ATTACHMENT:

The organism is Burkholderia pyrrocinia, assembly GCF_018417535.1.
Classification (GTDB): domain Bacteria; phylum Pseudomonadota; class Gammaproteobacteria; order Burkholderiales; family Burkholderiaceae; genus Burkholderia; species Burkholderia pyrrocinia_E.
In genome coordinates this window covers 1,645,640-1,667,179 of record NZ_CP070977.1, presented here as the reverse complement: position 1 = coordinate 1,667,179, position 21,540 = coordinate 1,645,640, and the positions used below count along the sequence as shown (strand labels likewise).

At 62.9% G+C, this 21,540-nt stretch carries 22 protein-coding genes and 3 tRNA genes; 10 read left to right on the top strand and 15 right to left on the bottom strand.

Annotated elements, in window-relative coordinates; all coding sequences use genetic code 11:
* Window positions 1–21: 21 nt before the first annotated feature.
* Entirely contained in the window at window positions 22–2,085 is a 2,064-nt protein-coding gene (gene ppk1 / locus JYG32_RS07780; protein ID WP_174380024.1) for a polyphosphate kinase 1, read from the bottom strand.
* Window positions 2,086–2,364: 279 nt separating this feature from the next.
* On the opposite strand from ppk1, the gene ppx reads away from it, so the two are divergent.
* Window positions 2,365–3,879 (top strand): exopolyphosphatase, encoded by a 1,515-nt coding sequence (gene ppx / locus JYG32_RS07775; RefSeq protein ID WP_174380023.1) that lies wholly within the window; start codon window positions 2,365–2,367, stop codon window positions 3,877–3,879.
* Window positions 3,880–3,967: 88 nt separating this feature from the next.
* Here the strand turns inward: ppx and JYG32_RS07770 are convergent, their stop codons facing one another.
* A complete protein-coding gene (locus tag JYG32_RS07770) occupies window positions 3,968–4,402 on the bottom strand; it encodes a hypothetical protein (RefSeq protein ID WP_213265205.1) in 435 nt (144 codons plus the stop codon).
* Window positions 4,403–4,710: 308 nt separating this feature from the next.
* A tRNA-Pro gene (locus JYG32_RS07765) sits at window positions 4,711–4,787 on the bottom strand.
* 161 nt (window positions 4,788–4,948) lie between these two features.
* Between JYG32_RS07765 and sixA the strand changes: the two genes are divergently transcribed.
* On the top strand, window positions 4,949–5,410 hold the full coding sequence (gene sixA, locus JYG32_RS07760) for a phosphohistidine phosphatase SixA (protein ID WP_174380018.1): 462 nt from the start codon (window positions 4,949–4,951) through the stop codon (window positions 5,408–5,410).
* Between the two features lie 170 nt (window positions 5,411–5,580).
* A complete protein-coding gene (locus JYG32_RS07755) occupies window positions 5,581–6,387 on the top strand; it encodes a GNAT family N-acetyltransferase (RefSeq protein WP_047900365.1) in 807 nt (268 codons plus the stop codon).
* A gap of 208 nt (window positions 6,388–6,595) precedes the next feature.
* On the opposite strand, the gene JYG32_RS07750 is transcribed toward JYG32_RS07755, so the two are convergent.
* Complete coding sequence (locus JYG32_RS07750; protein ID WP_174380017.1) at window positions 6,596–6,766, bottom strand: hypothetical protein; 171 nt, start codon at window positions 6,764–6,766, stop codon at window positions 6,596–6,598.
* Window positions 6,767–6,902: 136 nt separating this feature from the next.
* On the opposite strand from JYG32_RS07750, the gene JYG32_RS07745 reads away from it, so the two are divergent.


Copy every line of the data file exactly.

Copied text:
The organism is Burkholderia pyrrocinia, assembly GCF_018417535.1.
Classification (GTDB): domain Bacteria; phylum Pseudomonadota; class Gammaproteobacteria; order Burkholderiales; family Burkholderiaceae; genus Burkholderia; species Burkholderia pyrrocinia_E.
In genome coordinates this window covers 1,645,640-1,667,179 of record NZ_CP070977.1, presented here as the reverse complement: position 1 = coordinate 1,667,179, position 21,540 = coordinate 1,645,640, and the positions used below count along the sequence as shown (strand labels likewise).

At 62.9% G+C, this 21,540-nt stretch carries 22 protein-coding genes and 3 tRNA genes; 10 read left to right on the top strand and 15 right to left on the bottom strand.

Annotated elements, in window-relative coordinates; all coding sequences use genetic code 11:
* Window positions 1–21: 21 nt before the first annotated feature.
* Entirely contained in the window at window positions 22–2,085 is a 2,064-nt protein-coding gene (gene ppk1 / locus JYG32_RS07780; protein ID WP_174380024.1) for a polyphosphate kinase 1, read from the bottom strand.
* Window positions 2,086–2,364: 279 nt separating this feature from the next.
* On the opposite strand from ppk1, the gene ppx reads away from it, so the two are divergent.
* Window positions 2,365–3,879 (top strand): exopolyphosphatase, encoded by a 1,515-nt coding sequence (gene ppx / locus JYG32_RS07775; RefSeq protein ID WP_174380023.1) that lies wholly within the window; start codon window positions 2,365–2,367, stop codon window positions 3,877–3,879.
* Window positions 3,880–3,967: 88 nt separating this feature from the next.
* Here the strand turns inward: ppx and JYG32_RS07770 are convergent, their stop codons facing one another.
* A complete protein-coding gene (locus tag JYG32_RS07770) occupies window positions 3,968–4,402 on the bottom strand; it encodes a hypothetical protein (RefSeq protein ID WP_213265205.1) in 435 nt (144 codons plus the stop codon).
* Window positions 4,403–4,710: 308 nt separating this feature from the next.
* A tRNA-Pro gene (locus JYG32_RS07765) sits at window positions 4,711–4,787 on the bottom strand.
* 161 nt (window positions 4,788–4,948) lie between these two features.
* Between JYG32_RS07765 and sixA the strand changes: the two genes are divergently transcribed.
* On the top strand, window positions 4,949–5,410 hold the full coding sequence (gene sixA, locus JYG32_RS07760) for a phosphohistidine phosphatase SixA (protein ID WP_174380018.1): 462 nt from the start codon (window positions 4,949–4,951) through the stop codon (window positions 5,408–5,410).
* Between the two features lie 170 nt (window positions 5,411–5,580).
* A complete protein-coding gene (locus JYG32_RS07755) occupies window positions 5,581–6,387 on the top strand; it encodes a GNAT family N-acetyltransferase (RefSeq protein WP_047900365.1) in 807 nt (268 codons plus the stop codon).
* A gap of 208 nt (window positions 6,388–6,595) precedes the next feature.
* On the opposite strand, the gene JYG32_RS07750 is transcribed toward JYG32_RS07755, so the two are convergent.
* Complete coding sequence (locus JYG32_RS07750; protein ID WP_174380017.1) at window positions 6,596–6,766, bottom strand: hypothetical protein; 171 nt, start codon at window positions 6,764–6,766, stop codon at window positions 6,596–6,598.
* Window positions 6,767–6,902: 136 nt separating this feature from the next.
* On the opposite strand from JYG32_RS07750, the gene JYG32_RS07745 reads away from it, so the two are divergent.